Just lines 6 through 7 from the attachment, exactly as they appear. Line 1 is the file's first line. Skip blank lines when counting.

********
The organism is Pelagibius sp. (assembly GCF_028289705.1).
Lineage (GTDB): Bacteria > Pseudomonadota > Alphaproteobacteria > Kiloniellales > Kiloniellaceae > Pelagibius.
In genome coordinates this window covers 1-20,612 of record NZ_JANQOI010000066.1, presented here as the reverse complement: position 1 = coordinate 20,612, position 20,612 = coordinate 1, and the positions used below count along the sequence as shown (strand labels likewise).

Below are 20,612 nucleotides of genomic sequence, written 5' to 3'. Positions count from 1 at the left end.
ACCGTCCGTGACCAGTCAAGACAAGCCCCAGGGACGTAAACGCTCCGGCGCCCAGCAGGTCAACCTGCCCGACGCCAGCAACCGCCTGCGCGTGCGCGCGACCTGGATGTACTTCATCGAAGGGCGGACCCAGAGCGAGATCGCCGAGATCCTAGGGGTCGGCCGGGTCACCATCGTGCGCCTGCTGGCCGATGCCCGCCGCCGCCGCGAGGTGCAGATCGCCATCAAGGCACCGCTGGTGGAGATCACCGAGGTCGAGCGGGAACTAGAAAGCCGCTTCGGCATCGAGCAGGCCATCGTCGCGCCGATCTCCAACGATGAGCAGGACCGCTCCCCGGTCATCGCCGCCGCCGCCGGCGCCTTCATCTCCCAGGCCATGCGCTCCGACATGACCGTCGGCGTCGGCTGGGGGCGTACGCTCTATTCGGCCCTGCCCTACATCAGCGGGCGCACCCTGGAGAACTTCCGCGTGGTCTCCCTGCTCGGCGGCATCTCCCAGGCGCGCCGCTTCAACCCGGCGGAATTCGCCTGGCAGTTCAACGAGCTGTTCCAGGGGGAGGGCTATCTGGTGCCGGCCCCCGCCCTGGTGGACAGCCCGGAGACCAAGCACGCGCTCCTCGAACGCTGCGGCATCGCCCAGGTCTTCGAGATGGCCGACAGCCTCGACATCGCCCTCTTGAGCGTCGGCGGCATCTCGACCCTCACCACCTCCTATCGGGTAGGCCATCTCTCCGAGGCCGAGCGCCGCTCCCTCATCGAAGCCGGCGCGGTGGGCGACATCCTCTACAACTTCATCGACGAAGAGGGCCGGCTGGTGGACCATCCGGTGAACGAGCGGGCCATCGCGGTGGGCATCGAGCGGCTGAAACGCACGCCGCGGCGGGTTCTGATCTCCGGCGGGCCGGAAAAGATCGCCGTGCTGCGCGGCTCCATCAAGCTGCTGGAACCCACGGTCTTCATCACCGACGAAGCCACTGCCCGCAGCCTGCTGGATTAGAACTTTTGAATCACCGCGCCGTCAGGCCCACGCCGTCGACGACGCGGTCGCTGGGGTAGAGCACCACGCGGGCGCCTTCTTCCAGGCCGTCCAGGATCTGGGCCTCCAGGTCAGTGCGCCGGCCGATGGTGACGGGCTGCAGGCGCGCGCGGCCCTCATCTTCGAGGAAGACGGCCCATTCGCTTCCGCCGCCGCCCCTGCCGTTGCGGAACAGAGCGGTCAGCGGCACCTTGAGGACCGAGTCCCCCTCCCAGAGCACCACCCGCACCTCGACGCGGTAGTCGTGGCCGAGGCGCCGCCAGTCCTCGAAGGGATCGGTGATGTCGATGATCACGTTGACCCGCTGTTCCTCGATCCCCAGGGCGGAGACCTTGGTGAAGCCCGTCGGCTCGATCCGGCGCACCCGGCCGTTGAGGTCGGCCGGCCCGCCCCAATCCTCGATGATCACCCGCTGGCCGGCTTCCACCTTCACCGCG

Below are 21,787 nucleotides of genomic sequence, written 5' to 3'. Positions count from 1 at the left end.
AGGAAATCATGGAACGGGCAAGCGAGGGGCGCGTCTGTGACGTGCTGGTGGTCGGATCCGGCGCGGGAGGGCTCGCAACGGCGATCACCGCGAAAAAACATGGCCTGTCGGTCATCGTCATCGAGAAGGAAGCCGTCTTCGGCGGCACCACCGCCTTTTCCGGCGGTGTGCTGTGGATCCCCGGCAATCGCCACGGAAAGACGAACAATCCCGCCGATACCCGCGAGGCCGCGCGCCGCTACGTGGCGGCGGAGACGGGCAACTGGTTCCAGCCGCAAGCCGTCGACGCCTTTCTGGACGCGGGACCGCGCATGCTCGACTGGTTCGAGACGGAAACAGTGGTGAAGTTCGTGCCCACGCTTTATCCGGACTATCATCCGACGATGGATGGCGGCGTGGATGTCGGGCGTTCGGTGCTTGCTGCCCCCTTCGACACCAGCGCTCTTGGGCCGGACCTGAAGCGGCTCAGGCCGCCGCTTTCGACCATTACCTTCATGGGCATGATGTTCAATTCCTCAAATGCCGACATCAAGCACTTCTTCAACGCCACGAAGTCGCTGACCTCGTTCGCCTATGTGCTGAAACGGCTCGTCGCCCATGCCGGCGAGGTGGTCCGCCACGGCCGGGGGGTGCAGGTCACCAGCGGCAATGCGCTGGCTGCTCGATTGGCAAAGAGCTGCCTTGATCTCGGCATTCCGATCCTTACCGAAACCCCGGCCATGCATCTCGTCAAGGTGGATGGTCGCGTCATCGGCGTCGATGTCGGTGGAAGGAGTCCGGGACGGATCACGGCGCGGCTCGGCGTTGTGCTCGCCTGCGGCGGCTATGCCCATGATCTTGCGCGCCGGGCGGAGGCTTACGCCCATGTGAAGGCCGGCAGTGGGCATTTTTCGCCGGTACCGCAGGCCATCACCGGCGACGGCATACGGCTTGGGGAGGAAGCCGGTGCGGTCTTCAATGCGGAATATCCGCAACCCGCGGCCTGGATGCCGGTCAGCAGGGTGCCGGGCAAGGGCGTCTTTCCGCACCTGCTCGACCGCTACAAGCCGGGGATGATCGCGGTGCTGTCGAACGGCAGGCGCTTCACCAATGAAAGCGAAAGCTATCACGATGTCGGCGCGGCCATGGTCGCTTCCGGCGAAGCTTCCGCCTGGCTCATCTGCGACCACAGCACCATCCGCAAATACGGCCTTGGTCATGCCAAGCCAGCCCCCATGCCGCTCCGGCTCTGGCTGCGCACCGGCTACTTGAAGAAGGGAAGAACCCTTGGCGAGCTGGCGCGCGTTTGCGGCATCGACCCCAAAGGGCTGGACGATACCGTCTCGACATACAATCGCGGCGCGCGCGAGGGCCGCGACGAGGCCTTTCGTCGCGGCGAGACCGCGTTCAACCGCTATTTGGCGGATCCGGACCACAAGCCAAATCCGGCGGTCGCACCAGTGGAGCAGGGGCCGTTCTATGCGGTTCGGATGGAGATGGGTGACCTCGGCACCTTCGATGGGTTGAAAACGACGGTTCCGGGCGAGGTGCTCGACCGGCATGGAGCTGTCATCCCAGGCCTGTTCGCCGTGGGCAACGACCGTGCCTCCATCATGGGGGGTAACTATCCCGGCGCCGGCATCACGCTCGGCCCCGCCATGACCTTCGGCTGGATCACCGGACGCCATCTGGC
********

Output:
Below are 21,787 nucleotides of genomic sequence, written 5' to 3'. Positions count from 1 at the left end.
AGGAAATCATGGAACGGGCAAGCGAGGGGCGCGTCTGTGACGTGCTGGTGGTCGGATCCGGCGCGGGAGGGCTCGCAACGGCGATCACCGCGAAAAAACATGGCCTGTCGGTCATCGTCATCGAGAAGGAAGCCGTCTTCGGCGGCACCACCGCCTTTTCCGGCGGTGTGCTGTGGATCCCCGGCAATCGCCACGGAAAGACGAACAATCCCGCCGATACCCGCGAGGCCGCGCGCCGCTACGTGGCGGCGGAGACGGGCAACTGGTTCCAGCCGCAAGCCGTCGACGCCTTTCTGGACGCGGGACCGCGCATGCTCGACTGGTTCGAGACGGAAACAGTGGTGAAGTTCGTGCCCACGCTTTATCCGGACTATCATCCGACGATGGATGGCGGCGTGGATGTCGGGCGTTCGGTGCTTGCTGCCCCCTTCGACACCAGCGCTCTTGGGCCGGACCTGAAGCGGCTCAGGCCGCCGCTTTCGACCATTACCTTCATGGGCATGATGTTCAATTCCTCAAATGCCGACATCAAGCACTTCTTCAACGCCACGAAGTCGCTGACCTCGTTCGCCTATGTGCTGAAACGGCTCGTCGCCCATGCCGGCGAGGTGGTCCGCCACGGCCGGGGGGTGCAGGTCACCAGCGGCAATGCGCTGGCTGCTCGATTGGCAAAGAGCTGCCTTGATCTCGGCATTCCGATCCTTACCGAAACCCCGGCCATGCATCTCGTCAAGGTGGATGGTCGCGTCATCGGCGTCGATGTCGGTGGAAGGAGTCCGGGACGGATCACGGCGCGGCTCGGCGTTGTGCTCGCCTGCGGCGGCTATGCCCATGATCTTGCGCGCCGGGCGGAGGCTTACGCCCATGTGAAGGCCGGCAGTGGGCATTTTTCGCCGGTACCGCAGGCCATCACCGGCGACGGCATACGGCTTGGGGAGGAAGCCGGTGCGGTCTTCAATGCGGAATATCCGCAACCCGCGGCCTGGATGCCGGTCAGCAGGGTGCCGGGCAAGGGCGTCTTTCCGCACCTGCTCGACCGCTACAAGCCGGGGATGATCGCGGTGCTGTCGAACGGCAGGCGCTTCACCAATGAAAGCGAAAGCTATCACGATGTCGGCGCGGCCATGGTCGCTTCCGGCGAAGCTTCCGCCTGGCTCATCTGCGACCACAGCACCATCCGCAAATACGGCCTTGGTCATGCCAAGCCAGCCCCCATGCCGCTCCGGCTCTGGCTGCGCACCGGCTACTTGAAGAAGGGAAGAACCCTTGGCGAGCTGGCGCGCGTTTGCGGCATCGACCCCAAAGGGCTGGACGATACCGTCTCGACATACAATCGCGGCGCGCGCGAGGGCCGCGACGAGGCCTTTCGTCGCGGCGAGACCGCGTTCAACCGCTATTTGGCGGATCCGGACCACAAGCCAAATCCGGCGGTCGCACCAGTGGAGCAGGGGCCGTTCTATGCGGTTCGGATGGAGATGGGTGACCTCGGCACCTTCGATGGGTTGAAAACGACGGTTCCGGGCGAGGTGCTCGACCGGCATGGAGCTGTCATCCCAGGCCTGTTCGCCGTGGGCAACGACCGTGCCTCCATCATGGGGGGTAACTATCCCGGCGCCGGCATCACGCTCGGCCCCGCCATGACCTTCGGCTGGATCACCGGACGCCATCTGGC